libwebsockets
Lightweight C library for HTML5 websockets
Unix Domain Sockets Reverse Proxy

Introduction

lws is able to use a mount to place reverse proxies into the URL space.

These are particularly useful when using Unix Domain Sockets, basically files in the server filesystem, to communicate between lws and a separate server process and integrate the result into a coherent URL namespace on the lws side. It's also possible to proxy using tcp sockets.

This has the advantage that the actual web server that forwards the data from the unix socket owner is in a different process than the server that serves on the unix socket. If it has problems, they do not affect the actual public-facing web server. The unix domain socket server may be in a completely different language than the web server.

Compared to CGI, there are no forks to make a connection to the unix domain socket server.

Mount origin format

Unix Domain Sockets are effectively "files" in the server filesystem, and are defined by their filepath. The "server" side that is to be proxied opens the socket and listens on it, which creates a file in the server filesystem. The socket understands either http or https protocol.

Lws can be told to act as a proxy for that at a mountpoint in the lws vhost url space.

If your mount is expressed in C code, then the mount type is LWSMPRO_HTTP or LWSMPRO_HTTPS depending on the protocol the unix socket understands, and the origin address has the form +/path/to/unix/socket:/path/inside/mount.

The + at the start indicates it is a local unix socket we are proxying, and the ':' acts as a delimiter for the socket path, since unlike other addresses the unix socket path can contain '/' itself.

Connectivity rules and translations

Onward proxy connections from lws to the Unix Domain Socket happen using http/1.1. That implies transfer-encoding: chunking in the case that the length of the output is not known beforehand.

Lws takes care of stripping any chunking (which is illegal in h2) and translating between h1 and h2 header formats if the return connection is actually in http/2.

The h1 onward proxy connection translates the following headers from the return connection, which may be h1 or h2:

Header
host Which vhost
etag Information on any etag the client has cached for this URI
if-modified-since Information on the freshness of any etag the client has cached for this URI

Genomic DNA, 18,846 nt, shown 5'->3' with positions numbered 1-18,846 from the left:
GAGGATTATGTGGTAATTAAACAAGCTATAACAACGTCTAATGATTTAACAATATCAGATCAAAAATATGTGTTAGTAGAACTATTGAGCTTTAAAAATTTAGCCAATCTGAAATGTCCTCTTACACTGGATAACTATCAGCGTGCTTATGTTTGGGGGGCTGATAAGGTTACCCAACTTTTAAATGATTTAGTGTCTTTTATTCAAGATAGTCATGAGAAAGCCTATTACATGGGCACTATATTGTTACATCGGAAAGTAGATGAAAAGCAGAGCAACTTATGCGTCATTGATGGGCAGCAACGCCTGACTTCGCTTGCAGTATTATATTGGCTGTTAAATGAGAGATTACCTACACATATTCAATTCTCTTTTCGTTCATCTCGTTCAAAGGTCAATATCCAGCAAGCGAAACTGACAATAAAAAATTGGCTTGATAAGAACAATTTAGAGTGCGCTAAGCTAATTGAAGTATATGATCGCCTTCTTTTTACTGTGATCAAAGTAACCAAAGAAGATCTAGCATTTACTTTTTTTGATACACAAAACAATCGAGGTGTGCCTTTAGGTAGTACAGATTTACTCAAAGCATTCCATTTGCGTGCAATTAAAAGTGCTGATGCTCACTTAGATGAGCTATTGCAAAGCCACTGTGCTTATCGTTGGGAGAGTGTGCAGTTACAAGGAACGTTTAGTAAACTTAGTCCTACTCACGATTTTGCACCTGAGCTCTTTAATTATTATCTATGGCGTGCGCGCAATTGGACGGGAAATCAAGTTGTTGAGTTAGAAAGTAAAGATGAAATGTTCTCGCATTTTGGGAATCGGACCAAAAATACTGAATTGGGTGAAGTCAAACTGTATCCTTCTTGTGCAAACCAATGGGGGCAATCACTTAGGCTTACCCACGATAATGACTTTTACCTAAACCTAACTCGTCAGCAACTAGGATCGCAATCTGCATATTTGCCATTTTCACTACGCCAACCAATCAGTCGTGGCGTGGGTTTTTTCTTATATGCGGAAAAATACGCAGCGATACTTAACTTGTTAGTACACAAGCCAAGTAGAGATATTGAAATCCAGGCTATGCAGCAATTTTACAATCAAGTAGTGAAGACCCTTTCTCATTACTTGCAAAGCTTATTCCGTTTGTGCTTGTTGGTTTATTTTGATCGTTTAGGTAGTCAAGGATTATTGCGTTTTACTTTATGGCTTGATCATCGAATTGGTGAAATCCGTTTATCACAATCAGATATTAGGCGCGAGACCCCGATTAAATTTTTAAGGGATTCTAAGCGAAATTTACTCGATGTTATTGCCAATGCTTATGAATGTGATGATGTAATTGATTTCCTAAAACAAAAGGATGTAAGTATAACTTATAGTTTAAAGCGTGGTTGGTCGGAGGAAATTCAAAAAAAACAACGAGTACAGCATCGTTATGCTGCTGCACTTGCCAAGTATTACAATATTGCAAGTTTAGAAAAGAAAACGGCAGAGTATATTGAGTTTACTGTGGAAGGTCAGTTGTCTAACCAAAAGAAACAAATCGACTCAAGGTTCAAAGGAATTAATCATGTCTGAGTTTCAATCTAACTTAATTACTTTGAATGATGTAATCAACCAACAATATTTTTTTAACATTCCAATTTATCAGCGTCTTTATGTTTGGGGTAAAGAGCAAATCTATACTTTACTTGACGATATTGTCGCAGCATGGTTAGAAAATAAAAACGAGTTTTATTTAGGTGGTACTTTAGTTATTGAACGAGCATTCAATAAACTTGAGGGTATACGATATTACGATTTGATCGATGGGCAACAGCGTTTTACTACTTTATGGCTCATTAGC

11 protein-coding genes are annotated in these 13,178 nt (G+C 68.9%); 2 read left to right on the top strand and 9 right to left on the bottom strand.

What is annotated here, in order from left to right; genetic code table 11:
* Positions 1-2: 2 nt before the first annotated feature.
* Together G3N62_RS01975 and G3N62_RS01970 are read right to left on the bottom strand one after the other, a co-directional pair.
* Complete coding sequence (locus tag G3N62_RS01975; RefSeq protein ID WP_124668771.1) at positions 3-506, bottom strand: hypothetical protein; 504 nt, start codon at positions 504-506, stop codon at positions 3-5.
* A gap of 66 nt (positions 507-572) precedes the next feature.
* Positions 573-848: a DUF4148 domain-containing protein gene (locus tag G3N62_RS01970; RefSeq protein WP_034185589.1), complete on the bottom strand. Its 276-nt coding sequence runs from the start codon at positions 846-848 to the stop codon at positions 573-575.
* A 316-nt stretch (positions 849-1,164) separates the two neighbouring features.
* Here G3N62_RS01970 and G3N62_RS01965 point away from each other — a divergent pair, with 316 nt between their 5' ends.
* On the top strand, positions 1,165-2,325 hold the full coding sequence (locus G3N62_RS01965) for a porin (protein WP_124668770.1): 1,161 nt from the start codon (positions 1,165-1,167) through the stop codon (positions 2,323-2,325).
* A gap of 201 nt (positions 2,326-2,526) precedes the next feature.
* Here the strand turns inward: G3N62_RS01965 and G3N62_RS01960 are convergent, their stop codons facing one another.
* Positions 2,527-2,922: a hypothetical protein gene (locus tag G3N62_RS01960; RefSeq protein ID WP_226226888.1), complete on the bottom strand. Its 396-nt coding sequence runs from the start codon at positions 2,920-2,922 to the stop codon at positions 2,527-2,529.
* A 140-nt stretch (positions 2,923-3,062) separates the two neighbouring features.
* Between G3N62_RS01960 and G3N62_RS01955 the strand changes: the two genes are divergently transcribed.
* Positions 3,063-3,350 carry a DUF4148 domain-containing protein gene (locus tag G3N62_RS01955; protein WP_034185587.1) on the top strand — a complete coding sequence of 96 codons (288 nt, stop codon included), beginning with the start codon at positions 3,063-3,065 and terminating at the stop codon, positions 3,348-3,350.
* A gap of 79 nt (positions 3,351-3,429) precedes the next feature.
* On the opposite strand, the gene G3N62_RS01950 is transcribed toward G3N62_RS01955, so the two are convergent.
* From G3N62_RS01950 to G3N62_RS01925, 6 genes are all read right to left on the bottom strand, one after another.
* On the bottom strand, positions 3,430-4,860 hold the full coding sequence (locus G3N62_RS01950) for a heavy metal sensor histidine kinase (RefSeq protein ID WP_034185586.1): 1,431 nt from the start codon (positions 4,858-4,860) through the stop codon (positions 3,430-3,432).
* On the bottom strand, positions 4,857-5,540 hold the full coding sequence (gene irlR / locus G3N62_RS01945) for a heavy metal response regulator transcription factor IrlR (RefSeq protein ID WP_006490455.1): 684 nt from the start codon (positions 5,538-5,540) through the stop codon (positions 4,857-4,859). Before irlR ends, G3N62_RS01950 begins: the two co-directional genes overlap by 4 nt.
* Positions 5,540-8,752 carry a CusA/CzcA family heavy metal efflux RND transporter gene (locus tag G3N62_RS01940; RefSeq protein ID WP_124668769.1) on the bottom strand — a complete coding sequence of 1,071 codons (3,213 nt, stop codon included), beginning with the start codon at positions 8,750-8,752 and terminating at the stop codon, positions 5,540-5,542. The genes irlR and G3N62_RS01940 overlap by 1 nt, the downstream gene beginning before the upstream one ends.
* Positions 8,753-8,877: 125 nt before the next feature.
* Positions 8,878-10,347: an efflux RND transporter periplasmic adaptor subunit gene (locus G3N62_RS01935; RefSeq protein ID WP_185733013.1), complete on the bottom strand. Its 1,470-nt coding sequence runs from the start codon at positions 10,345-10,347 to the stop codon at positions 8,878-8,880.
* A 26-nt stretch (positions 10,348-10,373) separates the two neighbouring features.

accept-language Which languages the return path client prefers
accept-encoding Which compression encodings the client can accept
cache-control Information from the return path client about cache acceptability
x-forwarded-for The IP address of the return path client

This implies that the proxied connection can

  • return 301 etc to say the return path client's etag is still valid
  • choose to compress using an acceptable content-encoding

The following headers are translated from the headers replied via the onward connection (always h1) back to the return path (which may be h1 or h2)

Header
content-length If present, an assertion of how much payload is expected
content-type The mimetype of the payload
etag The canonical etag for the content at this URI
accept-language This is returned to the return path client because there is no easy way for the return path client to know what it sent originally. It allows clientside selection of i18n.
content-encoding Any compression format on the payload (selected from what the client sent in accept-encoding, if anything)
cache-control The onward server's response about cacheability of its payload

h1 -> h2 conversion

Chunked encoding that may have been used on the outgoing proxy client connection is removed for h2 return connections (chunked encoding is illegal for h2).

Headers are converted to all lower-case and hpack format for h2 return connections.

Header and payload proxying is staged according to when the return connection (which may be an h2 child stream) is writable.

Behaviour if unix domain socket server unavailable

If the server that listens on the unix domain socket is down or being restarted, lws understands that it couldn't connect to it and returns a clean 503 response HTTP_STATUS_SERVICE_UNAVAILABLE along with a brief human-readable explanation.

The generated status page produced will try to bring in a stylesheet /error.css. This allows you to produce a styled error pages with logos, graphics etc. See this for an example of what you can do with it.